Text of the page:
Fort Hood Sentinel
Standing watch over Fort Hood since 1942
FRIDAY, JULY 25, 2014  08:45:03 AM

Historic First Army deployments end with warm welcome home

Email   Print   Share By Mark Kalinoski, Div. West Public Affairs
December 13, 2012 | News
View Larger Image
Family members prepare for a homecoming ceremony for Div. West Soldiers returning from deployment at Fort Hood’s 25th Street Chapel Monday. Families, friends and colleagues celebrated the Soldiers’ return from Afghanistan, where they worked as Security Force Assistance Advisor Team members, mentoring Afghan National Security Forces. Mark Kalinoski, Div. West Public Affairs
View Larger Image
Div. West Commanding General Maj. Gen. Perry Wiggins speaks to the accomplishments of his Soldiers during a homecoming ceremony Monday at Fort Hood’s 25th Street Chapel. The Soldiers recently returned from Afghanistan where they worked as Security Force Assistance Advisor Team members, mentoring Afghan National Security Forces. Mark Kalinoski, Div. West Public Affairs
After several months of deployment for a train-and-advise mission supporting the Afghanistan National Security Forces, First Army Division West Soldiers were celebrated in a homecoming ceremony Monday at Fort Hood’s 25th Street Chapel.

Fifty-seven Soldiers that comprised six Security Force Assistance Advisor Teams were honored for their direct support of the U.S. shift from kinetic to advisory operations in Afghanistan where they worked side-by-side with their counterparts in the Afghan army, police and border police.

The SFA ATs are teams of highly trained officers and noncommissioned officers whose primary role is to mentor Afghan units and help them achieve levels of proficiency where they can lead and conduct independent security operations.

“Our main mission was to advise the Operational Coordination Centers, which are the only true joint organizations in the Afghan Security Forces,” said Lt. Col. Bob Pilkin, 181st Infantry Brigade, Fort McCoy, Wis. “We basically coordinated across all pillars of the Afghan National Security Forces to make sure they were all on the same page, tracking the same (intelligence) and operational data.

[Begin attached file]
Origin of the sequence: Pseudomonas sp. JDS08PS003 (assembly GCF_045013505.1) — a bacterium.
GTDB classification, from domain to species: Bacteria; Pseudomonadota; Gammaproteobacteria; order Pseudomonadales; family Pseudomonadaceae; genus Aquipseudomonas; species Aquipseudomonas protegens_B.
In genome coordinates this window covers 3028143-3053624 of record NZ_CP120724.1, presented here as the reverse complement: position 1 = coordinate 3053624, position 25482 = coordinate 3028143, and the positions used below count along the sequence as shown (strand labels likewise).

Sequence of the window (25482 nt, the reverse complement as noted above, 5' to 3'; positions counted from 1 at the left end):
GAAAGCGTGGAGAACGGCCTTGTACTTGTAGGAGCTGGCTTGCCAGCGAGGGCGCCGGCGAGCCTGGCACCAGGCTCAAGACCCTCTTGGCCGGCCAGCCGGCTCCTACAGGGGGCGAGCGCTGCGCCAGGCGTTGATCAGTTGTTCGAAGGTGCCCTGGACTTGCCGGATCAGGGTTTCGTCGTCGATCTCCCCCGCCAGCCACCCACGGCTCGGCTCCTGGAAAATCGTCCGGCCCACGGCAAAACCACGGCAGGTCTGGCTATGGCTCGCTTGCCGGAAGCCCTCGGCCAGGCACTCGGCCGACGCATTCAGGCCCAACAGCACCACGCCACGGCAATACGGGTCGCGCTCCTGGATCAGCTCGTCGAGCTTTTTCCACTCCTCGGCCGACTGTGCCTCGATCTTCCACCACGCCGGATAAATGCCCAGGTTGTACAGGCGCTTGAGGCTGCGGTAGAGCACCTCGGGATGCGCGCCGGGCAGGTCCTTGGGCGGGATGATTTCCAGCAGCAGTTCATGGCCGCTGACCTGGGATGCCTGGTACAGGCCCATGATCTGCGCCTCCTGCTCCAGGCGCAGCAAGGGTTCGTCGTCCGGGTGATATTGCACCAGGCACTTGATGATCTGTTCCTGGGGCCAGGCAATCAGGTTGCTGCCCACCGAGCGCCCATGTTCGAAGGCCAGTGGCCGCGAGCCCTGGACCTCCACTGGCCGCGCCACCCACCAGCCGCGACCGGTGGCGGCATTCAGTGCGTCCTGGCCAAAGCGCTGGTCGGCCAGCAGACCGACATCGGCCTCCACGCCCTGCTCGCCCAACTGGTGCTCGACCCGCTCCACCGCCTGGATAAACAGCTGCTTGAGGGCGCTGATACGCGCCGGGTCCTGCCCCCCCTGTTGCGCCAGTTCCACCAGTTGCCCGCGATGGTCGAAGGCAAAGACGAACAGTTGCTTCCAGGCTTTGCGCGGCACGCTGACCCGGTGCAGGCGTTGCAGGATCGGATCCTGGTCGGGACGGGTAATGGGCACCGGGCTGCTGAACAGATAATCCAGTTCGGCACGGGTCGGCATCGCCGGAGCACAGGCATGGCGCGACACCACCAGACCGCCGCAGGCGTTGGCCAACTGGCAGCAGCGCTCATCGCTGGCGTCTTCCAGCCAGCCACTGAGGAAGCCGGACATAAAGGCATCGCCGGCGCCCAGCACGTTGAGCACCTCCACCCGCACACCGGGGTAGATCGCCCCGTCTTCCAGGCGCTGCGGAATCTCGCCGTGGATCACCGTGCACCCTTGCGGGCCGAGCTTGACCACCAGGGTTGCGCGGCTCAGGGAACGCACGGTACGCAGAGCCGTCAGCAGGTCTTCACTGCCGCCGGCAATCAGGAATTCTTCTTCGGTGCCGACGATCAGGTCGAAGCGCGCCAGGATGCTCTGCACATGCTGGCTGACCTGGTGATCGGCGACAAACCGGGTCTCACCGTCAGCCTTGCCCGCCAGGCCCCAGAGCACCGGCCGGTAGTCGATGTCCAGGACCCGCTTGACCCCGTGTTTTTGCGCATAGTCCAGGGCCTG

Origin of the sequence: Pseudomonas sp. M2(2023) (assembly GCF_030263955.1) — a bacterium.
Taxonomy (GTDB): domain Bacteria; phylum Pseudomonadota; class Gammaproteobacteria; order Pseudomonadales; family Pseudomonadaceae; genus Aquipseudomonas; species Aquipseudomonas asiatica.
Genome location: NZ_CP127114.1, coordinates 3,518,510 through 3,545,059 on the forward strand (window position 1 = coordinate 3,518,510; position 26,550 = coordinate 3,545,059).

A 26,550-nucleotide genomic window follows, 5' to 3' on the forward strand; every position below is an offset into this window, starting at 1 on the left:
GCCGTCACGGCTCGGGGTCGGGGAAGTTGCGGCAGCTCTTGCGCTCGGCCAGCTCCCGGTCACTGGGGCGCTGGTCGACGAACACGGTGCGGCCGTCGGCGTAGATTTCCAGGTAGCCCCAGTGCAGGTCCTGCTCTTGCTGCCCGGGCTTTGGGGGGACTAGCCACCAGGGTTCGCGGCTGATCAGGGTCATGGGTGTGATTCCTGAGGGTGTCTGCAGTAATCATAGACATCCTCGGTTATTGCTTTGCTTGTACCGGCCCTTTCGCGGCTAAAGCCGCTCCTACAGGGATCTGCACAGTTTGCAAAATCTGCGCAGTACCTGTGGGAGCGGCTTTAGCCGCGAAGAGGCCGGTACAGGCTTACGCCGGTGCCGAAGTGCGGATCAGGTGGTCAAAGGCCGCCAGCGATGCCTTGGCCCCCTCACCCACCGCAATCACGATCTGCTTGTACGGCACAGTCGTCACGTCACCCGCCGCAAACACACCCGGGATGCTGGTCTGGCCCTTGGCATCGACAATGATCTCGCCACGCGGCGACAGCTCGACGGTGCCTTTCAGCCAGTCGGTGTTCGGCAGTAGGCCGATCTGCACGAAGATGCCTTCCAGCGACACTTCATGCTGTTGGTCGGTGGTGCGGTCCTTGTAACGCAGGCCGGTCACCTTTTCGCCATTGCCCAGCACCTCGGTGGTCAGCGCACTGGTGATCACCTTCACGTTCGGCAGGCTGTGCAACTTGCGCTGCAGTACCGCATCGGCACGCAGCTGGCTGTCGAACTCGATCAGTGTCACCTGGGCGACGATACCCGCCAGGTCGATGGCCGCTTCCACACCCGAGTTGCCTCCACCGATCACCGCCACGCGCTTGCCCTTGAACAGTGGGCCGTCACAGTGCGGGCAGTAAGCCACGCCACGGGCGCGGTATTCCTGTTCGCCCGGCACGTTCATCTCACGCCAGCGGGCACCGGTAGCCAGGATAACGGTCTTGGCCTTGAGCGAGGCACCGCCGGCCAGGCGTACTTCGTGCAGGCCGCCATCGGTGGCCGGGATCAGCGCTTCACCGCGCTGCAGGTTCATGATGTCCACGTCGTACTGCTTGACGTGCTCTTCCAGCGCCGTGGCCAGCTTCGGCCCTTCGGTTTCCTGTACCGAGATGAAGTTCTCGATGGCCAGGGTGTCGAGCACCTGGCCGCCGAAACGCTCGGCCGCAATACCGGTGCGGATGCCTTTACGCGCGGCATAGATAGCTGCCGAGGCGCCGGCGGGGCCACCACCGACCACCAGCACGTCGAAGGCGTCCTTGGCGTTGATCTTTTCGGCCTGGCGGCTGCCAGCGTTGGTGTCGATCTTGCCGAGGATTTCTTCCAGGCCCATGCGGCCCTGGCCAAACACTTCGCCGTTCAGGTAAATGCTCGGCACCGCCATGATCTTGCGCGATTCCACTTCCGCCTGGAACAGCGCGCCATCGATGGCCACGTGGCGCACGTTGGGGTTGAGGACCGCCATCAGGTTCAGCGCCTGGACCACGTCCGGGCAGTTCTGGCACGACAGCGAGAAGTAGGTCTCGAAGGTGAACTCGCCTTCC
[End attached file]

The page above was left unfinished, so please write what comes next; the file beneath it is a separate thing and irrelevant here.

“The OCC system was put in place to facilitate cross-talk for joint planning and coordination efforts. The only way they are going to get forward, move ahead, is to work together,” he said.

“It took us a little while to get our feet on the ground and build those relationships we needed in order to be successful, but we ultimately accomplished that,” Pilkin said. “We got a lot of things done, to include building an institutional training course for OCCs that’s going to be implemented across Afghanistan.”

First Army Division West Commanding General Maj. Gen. Perry Wiggins thanked the Soldiers and Families, and shared his thoughts on the mission unique to the First Army Soldiers. First Army hasn’t deployed into a theater of operations as an organization since World War II “Wearing the cloth of our nation is not easy,” Wiggins said. “The sacrifice that many of you feel … and the sacrifices that our Families feel are something that we have done numerous times. Our nation, our citizens, owe you a great debt of gratitude. I congratulate you absolutely.

“The other thing I’d like to bring to your attention is … the ‘Big A’ patch that you see on your left sleeve,” Wiggins said, referring to the First Army shoulder sleeve insignia. “It is one of the most storied and historic organizations in our Army. The First Army patch has been worn by distinguished leaders throughout our history.

“Something that caught me when you came in through the door is that it is (also) being worn on the right sleeve.” he said, noting that the SFA AT Soldiers had earned the First Army insignia for wear as a combat patch.

“That’s history,” he said. “That’s a legacy.”
 
Related Articles
  • No related articles found.
 
Popular News Articles
 
Subscribe     Fort Hood Sentinel, www.forthoodsentinel.com    RSS Feeds
Site maintained by the Temple Daily Telegram, www.tdtnews.com